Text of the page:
After the war he served as CO of Naval Training Center, Bainbridge, MD, and then went to the Naval War College in Newport, RI.  Following war college, he served as senior naval advisor to the Argentine navy in Buenos Aires for two years during the time of the Peron's.  He then was assigned in 1950 as assistant director of the fleet operations division, OPNAV, two weeks before the Korean War broke out.  He commanded the cruiser ROANOKE for one year before returning to OPNAV in 1954.  He was selected for Rear Admiral in 1955, and served as Deputy Commandant of the ICAF in Washington, and then as ComCruDesFlot 2 in Newport, RI.  In 1958 he was ordered as Commander of the Naval Reserve Training Command in Omaha, NE.  In January, 1960, he was promoted to Vice Admiral and assumed command of the Second Fleet in Norfolk, VA.  In late 1961 he became the Chief of Staff to SACLANT, and in 1963, Commander Eastern Sea Frontier and the senior member of the United Nations Military Staff Committee in New York City.   He retired to Melrose, FL, in 1965, where he taught mathematics at the University of Florida in Gainesville before moving to San Diego in 1975.  Dad died in 1996 and is buried in the family plot in the Hospital Point Cemetery at the Naval Academy.  He is survived by his wife, Dorothy, who still lives in San Diego, and his three sons, all of whom served in the Navy.

My older brother, David Ward Deutermann, graduated with USNA '56 and served in the conventional submarines SEA OWL and CAVALLA, and later, as exec in the destroyer FORREST ROYAL.  He returned to civilian life in 1968.  He subsequently worked in the electric tool and home appliance industries for several years before retiring near New Bedford, MA, where he now has a business repairing antique clocks.  His son, David, (NROTC, George Washington University) is currently a LCDR in naval intelligence.  My younger brother, Stephen, (NROTC, Marquette University) served for twenty years as surface warfare officer in destroyers and amphibs, and later, as a training specialist program manager in the office of SecDef.  He is now the area manager for Colorado for the Ferrellgas Corporation, a national distributor of propane.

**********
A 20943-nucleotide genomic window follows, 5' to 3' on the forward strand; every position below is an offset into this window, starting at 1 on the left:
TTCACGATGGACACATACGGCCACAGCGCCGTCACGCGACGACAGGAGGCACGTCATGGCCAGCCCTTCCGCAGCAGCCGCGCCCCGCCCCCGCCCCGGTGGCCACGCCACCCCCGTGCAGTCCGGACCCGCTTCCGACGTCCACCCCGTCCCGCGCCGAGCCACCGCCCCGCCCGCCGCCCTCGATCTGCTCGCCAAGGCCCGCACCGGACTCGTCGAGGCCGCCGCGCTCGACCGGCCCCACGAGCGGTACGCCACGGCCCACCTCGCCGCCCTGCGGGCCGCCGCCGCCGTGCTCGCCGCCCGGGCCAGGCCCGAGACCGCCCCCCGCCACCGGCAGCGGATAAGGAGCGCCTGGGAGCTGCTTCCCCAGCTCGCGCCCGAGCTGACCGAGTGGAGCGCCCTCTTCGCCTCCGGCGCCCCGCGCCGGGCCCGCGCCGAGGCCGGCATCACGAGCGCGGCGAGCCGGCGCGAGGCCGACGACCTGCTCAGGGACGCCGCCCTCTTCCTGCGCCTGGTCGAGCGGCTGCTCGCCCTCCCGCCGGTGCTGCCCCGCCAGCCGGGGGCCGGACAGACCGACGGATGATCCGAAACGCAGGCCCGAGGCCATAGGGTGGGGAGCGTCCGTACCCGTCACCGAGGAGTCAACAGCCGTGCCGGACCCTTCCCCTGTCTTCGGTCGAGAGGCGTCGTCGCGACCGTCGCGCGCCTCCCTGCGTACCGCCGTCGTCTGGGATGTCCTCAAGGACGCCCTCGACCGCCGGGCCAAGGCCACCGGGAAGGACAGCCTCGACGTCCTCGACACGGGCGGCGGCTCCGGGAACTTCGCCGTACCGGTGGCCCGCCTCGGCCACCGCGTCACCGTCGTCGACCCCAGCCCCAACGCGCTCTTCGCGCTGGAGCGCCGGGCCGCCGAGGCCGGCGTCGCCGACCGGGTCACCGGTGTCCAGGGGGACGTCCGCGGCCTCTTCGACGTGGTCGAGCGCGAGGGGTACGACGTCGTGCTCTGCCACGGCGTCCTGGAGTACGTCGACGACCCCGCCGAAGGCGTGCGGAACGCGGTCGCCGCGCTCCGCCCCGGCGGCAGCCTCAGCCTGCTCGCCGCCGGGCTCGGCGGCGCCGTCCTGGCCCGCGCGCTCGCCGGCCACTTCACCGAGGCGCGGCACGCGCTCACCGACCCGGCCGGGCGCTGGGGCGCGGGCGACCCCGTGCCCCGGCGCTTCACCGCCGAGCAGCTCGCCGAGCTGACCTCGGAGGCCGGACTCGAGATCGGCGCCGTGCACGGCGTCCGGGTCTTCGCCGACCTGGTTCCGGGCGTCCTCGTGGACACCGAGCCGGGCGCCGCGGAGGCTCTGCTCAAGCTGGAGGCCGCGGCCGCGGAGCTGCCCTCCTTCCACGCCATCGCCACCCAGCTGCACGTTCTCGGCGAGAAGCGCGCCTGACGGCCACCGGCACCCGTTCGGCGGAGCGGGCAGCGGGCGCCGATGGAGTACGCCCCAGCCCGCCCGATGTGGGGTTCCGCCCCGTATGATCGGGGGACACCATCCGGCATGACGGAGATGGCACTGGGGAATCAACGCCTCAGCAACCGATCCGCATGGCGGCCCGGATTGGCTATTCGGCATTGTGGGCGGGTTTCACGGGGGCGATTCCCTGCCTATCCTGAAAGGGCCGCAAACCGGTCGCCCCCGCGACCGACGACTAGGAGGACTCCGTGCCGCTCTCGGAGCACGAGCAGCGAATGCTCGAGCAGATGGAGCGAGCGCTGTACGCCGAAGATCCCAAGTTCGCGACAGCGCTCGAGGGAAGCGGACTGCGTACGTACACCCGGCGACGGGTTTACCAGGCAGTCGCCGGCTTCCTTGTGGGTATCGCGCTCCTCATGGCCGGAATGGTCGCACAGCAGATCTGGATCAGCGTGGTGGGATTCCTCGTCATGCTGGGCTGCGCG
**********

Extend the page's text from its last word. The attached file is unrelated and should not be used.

I was the fourth, and up to this point, the last Deutermann to graduate from the Naval Academy.  I served for 26 years in the surface navy afloat, in the destroyers MORTON, HULL, CHARLES F.  ADAMS, and TATTNALL, and the missile cruiser, JOUETT.   During my shore tours I completed an MA at the University of Washington in Seattle, and then was a politico-military policy specialist, with three tours in OPNAV, one in London, and one as an arms control division chief in JCS.  Commands included OinC of PCF-39, (a gunboat in Vietnam,) TATTNALL, and DesRon 25.   I'm now retired in Georgia writing fiction.  My two children are currently serving naval officers.  My son, Daniel, (NROTC, University of Florida) is a senior flight instructor at NAS Milton in helicopters, and my daughter, Sarah, a civil engineer from Virginia Tech and an OCS grad, is a nugget RIO in F-14's at NAS Oceana.

As the millennium approaches, there have been Deutermann's serving in the navy for going on seventy-six years.

Posted:  24 September 1999                                Return to Class Genealogy